George Meredith (12 February, 1828 – 18 May, 1909) was a poet and novelist living in Victorian England.
- George Meredith was born in Portsmouth, Hampshire, to a family of naval outfitters.
- At age 14, young Mr. Meredith was sent to school in Neuwied, Germany, where he stayed for two years.
- Trained to be a lawyer, Mr. Meredith abandoned the profession in favor of literary pursuits. Mr. Meredith published a literary magazine called The Monthly Observer along with Edward Gryffydh Peacock, an East India Company official, poet and writer who was the son of Thomas Love Peacock an… East India Company official, poet and writer.
- In 1856 he posed as the model for painter Henry Wallis for his painting The Death of Chatterton. George Meredith’s wife, Ellen, ran away with the painter.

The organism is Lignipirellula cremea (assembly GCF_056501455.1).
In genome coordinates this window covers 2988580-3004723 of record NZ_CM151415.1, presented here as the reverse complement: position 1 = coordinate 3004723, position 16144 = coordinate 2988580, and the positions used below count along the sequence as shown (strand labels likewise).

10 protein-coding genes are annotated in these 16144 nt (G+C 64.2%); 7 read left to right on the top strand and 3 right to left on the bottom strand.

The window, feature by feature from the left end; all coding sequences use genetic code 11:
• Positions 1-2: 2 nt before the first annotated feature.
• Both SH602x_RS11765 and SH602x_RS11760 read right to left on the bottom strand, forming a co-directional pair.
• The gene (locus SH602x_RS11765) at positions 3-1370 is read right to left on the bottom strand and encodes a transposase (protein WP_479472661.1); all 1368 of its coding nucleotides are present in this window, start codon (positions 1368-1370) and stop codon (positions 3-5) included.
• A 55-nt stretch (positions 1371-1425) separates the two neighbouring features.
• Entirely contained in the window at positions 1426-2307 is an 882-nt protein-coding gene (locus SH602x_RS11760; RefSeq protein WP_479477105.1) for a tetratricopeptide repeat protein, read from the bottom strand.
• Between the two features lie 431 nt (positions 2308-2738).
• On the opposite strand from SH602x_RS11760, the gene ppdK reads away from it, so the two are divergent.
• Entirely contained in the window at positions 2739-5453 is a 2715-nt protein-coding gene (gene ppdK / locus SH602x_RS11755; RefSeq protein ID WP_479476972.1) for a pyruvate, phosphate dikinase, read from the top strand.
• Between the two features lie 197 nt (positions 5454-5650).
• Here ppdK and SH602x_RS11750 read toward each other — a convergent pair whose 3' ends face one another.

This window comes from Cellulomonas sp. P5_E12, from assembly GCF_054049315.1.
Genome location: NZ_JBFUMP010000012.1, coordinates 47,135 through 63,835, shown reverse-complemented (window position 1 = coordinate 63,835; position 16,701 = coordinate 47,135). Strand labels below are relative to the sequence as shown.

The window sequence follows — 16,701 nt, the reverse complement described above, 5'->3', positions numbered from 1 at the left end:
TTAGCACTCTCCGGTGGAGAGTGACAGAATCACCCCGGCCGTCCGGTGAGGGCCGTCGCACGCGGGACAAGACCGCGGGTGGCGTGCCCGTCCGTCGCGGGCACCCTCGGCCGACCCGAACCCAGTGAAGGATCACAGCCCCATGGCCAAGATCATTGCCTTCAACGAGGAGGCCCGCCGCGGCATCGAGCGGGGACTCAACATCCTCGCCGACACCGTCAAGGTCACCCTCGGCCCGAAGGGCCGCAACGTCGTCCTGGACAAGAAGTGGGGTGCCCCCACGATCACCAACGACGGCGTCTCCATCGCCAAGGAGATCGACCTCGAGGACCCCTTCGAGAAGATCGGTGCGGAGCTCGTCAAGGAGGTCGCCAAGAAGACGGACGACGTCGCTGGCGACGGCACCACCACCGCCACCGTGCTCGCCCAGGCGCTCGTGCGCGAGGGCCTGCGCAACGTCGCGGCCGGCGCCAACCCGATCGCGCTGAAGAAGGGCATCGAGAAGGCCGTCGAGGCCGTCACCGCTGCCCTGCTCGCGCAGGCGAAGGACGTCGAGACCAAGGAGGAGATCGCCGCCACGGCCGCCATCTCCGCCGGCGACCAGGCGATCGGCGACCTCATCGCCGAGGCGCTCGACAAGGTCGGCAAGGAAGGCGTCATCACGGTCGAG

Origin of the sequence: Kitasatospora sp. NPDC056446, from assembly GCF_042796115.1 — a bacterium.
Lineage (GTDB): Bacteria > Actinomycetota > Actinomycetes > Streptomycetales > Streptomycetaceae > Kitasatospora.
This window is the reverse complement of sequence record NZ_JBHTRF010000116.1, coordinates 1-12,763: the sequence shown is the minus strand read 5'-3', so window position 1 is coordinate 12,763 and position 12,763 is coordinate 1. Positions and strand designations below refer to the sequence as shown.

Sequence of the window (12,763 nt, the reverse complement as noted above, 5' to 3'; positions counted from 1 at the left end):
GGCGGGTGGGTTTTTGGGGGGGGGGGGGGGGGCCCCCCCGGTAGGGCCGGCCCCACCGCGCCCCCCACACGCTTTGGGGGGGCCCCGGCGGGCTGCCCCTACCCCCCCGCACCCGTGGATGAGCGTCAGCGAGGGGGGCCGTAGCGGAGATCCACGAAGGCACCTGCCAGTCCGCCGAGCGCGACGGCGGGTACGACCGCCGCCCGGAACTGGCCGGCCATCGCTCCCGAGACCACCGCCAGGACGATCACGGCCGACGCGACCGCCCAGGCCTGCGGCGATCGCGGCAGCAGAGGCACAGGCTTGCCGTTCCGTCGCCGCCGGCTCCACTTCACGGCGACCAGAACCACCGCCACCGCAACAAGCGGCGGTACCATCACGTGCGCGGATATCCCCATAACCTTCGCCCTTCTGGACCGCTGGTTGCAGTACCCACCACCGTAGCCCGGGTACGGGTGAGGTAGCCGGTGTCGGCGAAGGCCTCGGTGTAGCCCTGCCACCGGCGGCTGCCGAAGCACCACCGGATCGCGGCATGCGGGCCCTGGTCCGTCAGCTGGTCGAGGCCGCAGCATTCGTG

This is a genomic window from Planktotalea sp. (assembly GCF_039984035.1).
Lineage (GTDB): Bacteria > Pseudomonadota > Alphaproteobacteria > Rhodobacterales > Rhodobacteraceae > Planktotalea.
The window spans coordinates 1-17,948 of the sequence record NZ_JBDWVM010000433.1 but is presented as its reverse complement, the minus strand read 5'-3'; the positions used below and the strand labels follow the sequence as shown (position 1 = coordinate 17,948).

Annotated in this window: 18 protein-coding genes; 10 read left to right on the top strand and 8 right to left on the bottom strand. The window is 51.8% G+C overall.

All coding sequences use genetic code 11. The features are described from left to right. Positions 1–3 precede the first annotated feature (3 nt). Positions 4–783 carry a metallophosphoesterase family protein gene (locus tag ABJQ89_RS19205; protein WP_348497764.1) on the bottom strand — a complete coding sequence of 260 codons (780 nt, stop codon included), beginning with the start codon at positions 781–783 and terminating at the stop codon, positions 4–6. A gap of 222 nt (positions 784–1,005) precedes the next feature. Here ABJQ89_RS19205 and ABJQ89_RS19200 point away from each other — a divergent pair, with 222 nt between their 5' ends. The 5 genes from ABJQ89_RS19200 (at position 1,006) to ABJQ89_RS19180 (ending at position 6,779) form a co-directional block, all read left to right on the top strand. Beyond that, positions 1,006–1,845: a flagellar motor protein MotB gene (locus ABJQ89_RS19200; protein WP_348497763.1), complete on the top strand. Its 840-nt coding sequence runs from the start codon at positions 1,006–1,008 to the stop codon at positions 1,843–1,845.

- The Lark Ascendin , George Meredith’s poem inspired the Ralph Vaughan William’s musical piece with the same title, which was voted in 2011 as the United Kingdom’s favorite piece of music.
- In his 1851 poem Modern Love, Geroge Meredith writes “While the little bird upon the leafless branches / Tweets to its mate a tiny loving note”. This is the first time the word “tweet” has been used as a verb.
- The Ordeal of Richard Feverel, Mr. Meredith’s first novel was so shocking that the order for 300 copies was canceled.
- As a publisher’s reader, a job he took to supplement his income from writing, George Meredith became an influential member of the literary world. His friends included such luminaries as Robert Louis Stevenson, J. M. Barrie, Leslie Stephen (Virginia Woolf’s father), and George Gissing.
- In The Boscombe Valley Mystery, a short Sherlock Holmes story by Sir Arthur Conan Doyle, Holmes tell Dr. Watson: “And now let us talk about George Meredith, if you please, and we shall leave all minor matters until to-morrow.”
- George Meredith was nominated for the Nobel Prize in Literature seven times.
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